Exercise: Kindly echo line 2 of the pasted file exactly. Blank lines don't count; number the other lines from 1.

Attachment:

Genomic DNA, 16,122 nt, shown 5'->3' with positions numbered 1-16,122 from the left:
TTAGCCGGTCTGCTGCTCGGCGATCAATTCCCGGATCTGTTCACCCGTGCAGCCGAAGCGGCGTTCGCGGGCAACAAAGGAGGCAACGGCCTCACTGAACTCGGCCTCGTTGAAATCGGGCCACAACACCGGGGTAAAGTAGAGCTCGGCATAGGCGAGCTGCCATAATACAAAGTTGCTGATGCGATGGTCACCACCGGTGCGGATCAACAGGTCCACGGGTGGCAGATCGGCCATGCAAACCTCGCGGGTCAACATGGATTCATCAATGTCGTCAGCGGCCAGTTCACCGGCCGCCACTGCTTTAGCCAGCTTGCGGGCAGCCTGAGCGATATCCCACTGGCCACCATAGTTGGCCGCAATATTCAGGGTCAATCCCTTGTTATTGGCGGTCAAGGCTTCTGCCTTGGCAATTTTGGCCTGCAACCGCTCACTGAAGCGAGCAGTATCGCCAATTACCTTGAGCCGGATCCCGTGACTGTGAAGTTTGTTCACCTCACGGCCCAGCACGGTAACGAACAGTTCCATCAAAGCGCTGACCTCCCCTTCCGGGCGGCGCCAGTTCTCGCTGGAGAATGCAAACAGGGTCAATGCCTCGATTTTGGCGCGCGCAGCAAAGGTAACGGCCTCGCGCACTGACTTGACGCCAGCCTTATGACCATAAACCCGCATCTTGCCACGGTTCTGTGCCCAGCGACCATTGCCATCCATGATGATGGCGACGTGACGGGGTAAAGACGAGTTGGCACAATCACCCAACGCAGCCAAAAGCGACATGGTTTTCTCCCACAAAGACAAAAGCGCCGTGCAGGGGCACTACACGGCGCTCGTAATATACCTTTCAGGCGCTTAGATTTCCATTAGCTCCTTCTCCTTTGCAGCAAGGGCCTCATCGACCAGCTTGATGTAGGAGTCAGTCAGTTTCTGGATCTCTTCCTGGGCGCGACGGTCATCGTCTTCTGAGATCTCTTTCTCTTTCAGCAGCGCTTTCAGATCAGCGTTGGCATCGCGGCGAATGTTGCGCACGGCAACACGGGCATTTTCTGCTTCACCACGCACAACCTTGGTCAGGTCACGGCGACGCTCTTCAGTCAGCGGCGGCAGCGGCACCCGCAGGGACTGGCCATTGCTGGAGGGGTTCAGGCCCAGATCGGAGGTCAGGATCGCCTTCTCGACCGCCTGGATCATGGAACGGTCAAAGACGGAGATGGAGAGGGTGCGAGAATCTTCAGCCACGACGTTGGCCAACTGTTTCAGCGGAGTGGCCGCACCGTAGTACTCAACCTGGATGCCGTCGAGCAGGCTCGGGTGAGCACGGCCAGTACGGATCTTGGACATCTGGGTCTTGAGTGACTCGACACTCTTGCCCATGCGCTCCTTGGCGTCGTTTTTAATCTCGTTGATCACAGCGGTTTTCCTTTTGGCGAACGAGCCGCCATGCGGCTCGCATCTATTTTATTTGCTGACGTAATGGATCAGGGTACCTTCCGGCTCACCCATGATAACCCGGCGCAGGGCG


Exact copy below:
TTAGCCGGTCTGCTGCTCGGCGATCAATTCCCGGATCTGTTCACCCGTGCAGCCGAAGCGGCGTTCGCGGGCAACAAAGGAGGCAACGGCCTCACTGAACTCGGCCTCGTTGAAATCGGGCCACAACACCGGGGTAAAGTAGAGCTCGGCATAGGCGAGCTGCCATAATACAAAGTTGCTGATGCGATGGTCACCACCGGTGCGGATCAACAGGTCCACGGGTGGCAGATCGGCCATGCAAACCTCGCGGGTCAACATGGATTCATCAATGTCGTCAGCGGCCAGTTCACCGGCCGCCACTGCTTTAGCCAGCTTGCGGGCAGCCTGAGCGATATCCCACTGGCCACCATAGTTGGCCGCAATATTCAGGGTCAATCCCTTGTTATTGGCGGTCAAGGCTTCTGCCTTGGCAATTTTGGCCTGCAACCGCTCACTGAAGCGAGCAGTATCGCCAATTACCTTGAGCCGGATCCCGTGACTGTGAAGTTTGTTCACCTCACGGCCCAGCACGGTAACGAACAGTTCCATCAAAGCGCTGACCTCCCCTTCCGGGCGGCGCCAGTTCTCGCTGGAGAATGCAAACAGGGTCAATGCCTCGATTTTGGCGCGCGCAGCAAAGGTAACGGCCTCGCGCACTGACTTGACGCCAGCCTTATGACCATAAACCCGCATCTTGCCACGGTTCTGTGCCCAGCGACCATTGCCATCCATGATGATGGCGACGTGACGGGGTAAAGACGAGTTGGCACAATCACCCAACGCAGCCAAAAGCGACATGGTTTTCTCCCACAAAGACAAAAGCGCCGTGCAGGGGCACTACACGGCGCTCGTAATATACCTTTCAGGCGCTTAGATTTCCATTAGCTCCTTCTCCTTTGCAGCAAGGGCCTCATCGACCAGCTTGATGTAGGAGTCAGTCAGTTTCTGGATCTCTTCCTGGGCGCGACGGTCATCGTCTTCTGAGATCTCTTTCTCTTTCAGCAGCGCTTTCAGATCAGCGTTGGCATCGCGGCGAATGTTGCGCACGGCAACACGGGCATTTTCTGCTTCACCACGCACAACCTTGGTCAGGTCACGGCGACGCTCTTCAGTCAGCGGCGGCAGCGGCACCCGCAGGGACTGGCCATTGCTGGAGGGGTTCAGGCCCAGATCGGAGGTCAGGATCGCCTTCTCGACCGCCTGGATCATGGAACGGTCAAAGACGGAGATGGAGAGGGTGCGAGAATCTTCAGCCACGACGTTGGCCAACTGTTTCAGCGGAGTGGCCGCACCGTAGTACTCAACCTGGATGCCGTCGAGCAGGCTCGGGTGAGCACGGCCAGTACGGATCTTGGACATCTGGGTCTTGAGTGACTCGACACTCTTGCCCATGCGCTCCTTGGCGTCGTTTTTAATCTCGTTGATCACAGCGGTTTTCCTTTTGGCGAACGAGCCGCCATGCGGCTCGCATCTATTTTATTTGCTGACGTAATGGATCAGGGTACCTTCCGGCTCACCCATGATAACCCGGCGCAGGGCG